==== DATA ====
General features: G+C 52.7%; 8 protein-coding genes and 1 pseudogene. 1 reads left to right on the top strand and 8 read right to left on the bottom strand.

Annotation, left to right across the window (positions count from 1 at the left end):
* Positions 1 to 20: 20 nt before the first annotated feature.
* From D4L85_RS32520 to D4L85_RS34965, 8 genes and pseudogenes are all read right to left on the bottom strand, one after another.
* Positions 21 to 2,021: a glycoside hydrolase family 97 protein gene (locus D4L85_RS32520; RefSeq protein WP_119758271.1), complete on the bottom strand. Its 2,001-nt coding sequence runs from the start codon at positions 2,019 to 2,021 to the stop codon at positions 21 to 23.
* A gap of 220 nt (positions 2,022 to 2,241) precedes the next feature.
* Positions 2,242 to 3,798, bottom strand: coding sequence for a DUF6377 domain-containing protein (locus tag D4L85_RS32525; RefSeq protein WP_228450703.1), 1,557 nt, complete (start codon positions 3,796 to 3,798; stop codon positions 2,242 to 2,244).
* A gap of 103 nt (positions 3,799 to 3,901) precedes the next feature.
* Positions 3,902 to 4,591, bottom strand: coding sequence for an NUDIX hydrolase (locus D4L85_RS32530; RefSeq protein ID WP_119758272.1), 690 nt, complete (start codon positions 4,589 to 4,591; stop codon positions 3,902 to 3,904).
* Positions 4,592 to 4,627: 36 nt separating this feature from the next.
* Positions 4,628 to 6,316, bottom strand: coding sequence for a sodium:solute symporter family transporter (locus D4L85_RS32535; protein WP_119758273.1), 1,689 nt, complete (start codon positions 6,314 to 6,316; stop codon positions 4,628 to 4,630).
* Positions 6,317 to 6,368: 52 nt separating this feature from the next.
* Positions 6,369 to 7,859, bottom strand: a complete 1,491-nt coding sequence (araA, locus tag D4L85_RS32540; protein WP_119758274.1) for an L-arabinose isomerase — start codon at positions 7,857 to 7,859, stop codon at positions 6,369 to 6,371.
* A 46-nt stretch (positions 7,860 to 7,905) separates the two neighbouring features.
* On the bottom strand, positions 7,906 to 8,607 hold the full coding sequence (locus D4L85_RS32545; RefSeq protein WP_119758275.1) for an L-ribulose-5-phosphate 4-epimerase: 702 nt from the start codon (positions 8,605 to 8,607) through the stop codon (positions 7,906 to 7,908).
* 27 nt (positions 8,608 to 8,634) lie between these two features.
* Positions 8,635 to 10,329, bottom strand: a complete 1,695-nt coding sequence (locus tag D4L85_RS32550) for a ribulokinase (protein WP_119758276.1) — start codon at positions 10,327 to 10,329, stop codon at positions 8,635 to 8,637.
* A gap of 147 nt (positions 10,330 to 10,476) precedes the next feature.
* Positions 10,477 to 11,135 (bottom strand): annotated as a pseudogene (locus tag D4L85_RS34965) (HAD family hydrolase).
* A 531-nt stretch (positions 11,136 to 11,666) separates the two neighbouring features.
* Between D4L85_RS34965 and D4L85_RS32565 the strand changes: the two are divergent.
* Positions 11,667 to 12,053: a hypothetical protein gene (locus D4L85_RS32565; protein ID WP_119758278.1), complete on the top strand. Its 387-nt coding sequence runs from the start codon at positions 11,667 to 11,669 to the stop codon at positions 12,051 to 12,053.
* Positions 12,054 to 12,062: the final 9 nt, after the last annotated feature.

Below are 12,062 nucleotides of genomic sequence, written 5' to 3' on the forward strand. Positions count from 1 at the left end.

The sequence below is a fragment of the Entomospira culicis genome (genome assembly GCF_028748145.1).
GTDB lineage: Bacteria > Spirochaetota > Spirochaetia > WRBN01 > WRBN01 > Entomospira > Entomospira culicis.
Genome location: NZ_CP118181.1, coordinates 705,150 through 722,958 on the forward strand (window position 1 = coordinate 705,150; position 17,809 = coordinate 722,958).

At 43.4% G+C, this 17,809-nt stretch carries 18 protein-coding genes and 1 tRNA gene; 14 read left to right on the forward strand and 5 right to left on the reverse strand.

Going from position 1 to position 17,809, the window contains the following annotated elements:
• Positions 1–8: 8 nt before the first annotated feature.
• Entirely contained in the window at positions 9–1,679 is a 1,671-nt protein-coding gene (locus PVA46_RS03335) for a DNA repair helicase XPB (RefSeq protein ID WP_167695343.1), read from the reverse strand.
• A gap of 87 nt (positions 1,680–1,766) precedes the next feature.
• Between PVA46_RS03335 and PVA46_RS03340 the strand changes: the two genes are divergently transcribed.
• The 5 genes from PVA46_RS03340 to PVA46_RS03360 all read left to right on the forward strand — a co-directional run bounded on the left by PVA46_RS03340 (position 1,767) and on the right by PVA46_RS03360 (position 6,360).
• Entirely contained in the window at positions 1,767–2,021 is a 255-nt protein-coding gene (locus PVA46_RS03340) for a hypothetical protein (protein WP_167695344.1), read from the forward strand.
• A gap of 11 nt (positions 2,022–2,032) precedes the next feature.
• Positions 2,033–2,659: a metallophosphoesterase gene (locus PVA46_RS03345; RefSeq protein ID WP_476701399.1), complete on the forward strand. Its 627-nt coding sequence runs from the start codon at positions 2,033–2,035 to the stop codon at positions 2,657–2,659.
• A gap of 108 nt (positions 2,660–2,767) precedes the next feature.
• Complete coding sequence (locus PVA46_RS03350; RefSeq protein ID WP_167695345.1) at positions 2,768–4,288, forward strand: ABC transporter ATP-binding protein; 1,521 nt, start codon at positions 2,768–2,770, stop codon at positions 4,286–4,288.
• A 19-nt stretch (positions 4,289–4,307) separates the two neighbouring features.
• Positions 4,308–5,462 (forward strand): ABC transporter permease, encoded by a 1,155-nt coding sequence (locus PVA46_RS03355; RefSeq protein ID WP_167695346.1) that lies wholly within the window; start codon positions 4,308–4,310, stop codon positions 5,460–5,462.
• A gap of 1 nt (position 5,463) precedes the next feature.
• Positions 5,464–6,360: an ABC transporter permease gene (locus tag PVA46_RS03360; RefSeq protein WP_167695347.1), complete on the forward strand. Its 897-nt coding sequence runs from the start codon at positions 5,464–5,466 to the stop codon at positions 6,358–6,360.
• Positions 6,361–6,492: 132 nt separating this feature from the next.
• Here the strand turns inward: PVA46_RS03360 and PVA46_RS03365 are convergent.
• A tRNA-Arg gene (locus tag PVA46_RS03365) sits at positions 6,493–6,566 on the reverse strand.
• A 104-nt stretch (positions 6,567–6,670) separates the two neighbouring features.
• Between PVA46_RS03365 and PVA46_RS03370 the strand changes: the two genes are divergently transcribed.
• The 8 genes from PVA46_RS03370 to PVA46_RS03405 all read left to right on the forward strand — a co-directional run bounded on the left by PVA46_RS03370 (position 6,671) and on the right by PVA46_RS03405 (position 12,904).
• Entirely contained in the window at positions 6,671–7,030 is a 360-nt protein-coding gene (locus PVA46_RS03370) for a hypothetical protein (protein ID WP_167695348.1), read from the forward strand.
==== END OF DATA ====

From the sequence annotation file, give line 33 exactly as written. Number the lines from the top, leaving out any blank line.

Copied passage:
• Between PVA46_RS03335 and PVA46_RS03340 the strand changes: the two genes are divergently transcribed.